After months to years on the amateur circuit, if one is called up to the pros, the novice official will sit, practice-score, and interact with a veteran judge—like 1984 Olympic wrestling gold medalist Jeff Blatnick or 10-year staple Douglas Crosby—for at least one event. If Lembo feels assured by what he sees, the judge may finally get a crack at a pro event as well as a chance to be added to his list of 12 active judges that he currently has in rotation for the 20 pro shows and 30 amateur shows the state hosts each year.

 

Lembo is very specific about the candidate he wants sitting in the judge’s chair at events that his agency oversees. In 2006, he separated the NJSACB’s boxing and MMA judging rosters. He says all of the MMA judges currently licensed in the state have a martial arts background, whether he or she is a former fighter, competitive grappler, or owns a school. Boxing officials who want to cross over into MMA are asked to enter the amateur training and study up on the ground game inherent to MMA.

 

“I had a couple of boxing judges come give it a shot,” says Lembo, “and they decided on their own that they shouldn’t be judging MMA.”

 

Nevada State Athletic Commission Executive Director Keith Kizer recommends judging candidates start training with the three recognized sanctioning bodies that oversee approximately two amateur MMA events per month in the state: KICK International, the International Sport Combat Federation (ISCF), and the International Sport Karate Federation (ISKF).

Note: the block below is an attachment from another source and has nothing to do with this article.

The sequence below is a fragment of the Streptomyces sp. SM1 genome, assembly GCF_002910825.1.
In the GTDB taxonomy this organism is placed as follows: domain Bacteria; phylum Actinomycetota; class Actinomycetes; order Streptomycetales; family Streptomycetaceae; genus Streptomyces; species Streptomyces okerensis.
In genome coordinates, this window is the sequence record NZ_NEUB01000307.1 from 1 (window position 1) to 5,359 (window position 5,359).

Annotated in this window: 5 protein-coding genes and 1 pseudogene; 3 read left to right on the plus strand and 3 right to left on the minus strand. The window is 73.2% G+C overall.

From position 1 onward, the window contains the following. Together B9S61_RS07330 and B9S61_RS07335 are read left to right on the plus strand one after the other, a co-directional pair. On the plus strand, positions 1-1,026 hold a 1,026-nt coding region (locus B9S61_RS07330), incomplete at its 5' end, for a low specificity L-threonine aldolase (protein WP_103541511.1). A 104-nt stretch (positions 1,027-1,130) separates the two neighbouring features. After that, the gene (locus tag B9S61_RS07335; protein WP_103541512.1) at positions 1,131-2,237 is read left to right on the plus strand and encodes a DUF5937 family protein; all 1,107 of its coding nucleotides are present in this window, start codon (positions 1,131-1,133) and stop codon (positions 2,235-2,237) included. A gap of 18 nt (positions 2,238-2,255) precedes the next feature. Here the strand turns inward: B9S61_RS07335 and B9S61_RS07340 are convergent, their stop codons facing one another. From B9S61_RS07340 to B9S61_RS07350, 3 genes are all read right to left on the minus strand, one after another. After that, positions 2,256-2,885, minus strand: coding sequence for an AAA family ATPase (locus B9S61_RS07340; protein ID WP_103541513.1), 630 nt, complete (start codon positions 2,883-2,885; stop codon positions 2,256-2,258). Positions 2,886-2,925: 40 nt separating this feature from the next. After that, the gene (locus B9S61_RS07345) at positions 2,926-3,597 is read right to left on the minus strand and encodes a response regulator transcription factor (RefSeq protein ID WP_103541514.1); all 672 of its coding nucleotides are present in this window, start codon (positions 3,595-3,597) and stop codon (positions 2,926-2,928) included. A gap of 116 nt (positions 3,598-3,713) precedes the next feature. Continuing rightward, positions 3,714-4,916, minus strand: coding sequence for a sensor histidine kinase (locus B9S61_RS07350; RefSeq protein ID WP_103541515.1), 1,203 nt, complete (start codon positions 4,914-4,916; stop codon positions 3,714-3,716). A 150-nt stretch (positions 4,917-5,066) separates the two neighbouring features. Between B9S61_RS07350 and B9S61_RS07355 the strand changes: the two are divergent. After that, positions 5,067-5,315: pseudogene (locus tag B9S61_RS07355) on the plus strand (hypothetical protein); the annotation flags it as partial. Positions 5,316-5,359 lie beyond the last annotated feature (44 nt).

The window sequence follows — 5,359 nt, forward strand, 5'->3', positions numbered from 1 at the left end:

“I tell them that they need to go there and do that for a while, at least for a couple of years to get the work in, to get the knowledge in,” says Kizer, who notes that some of the amateur judges have been called to work pro events in other states and on tribal land. In January, with the recommendation of all three sanctioning organizations, Kizer graduated the first amateur-trained judge to the professional ranks, where he joined a roster of both out-of-state and local-based officials.

 

Unlike Lembo, Kizer allows judges to officiate both boxing and MMA events in Nevada, and a handful have done this for years. During a live televised show in December, UFC commentator Joe Rogan openly criticized this practice after the judges handed down a highly questionable decision many people didn’t agree with. Kizer countered that the very judges that Rogan be rated were the ones the UFC regularly hires to staff the self-regulated events that they promote overseas.

 

“I’d never discriminate against somebody because they have a boxing background, but I’ve had boxing referees and judges express interest in working MMA events, and I give them contact numbers for the amateurs,” says Kizer. “They’d have to go through the amateurs like everyone else.”

 

The new kid on the block, George Dodd was appointed as the executive officer to the California State Athletic Commission in February 2010. In his first year, Dodd reviewed and drafted revised qualifications for judging MMA events in California.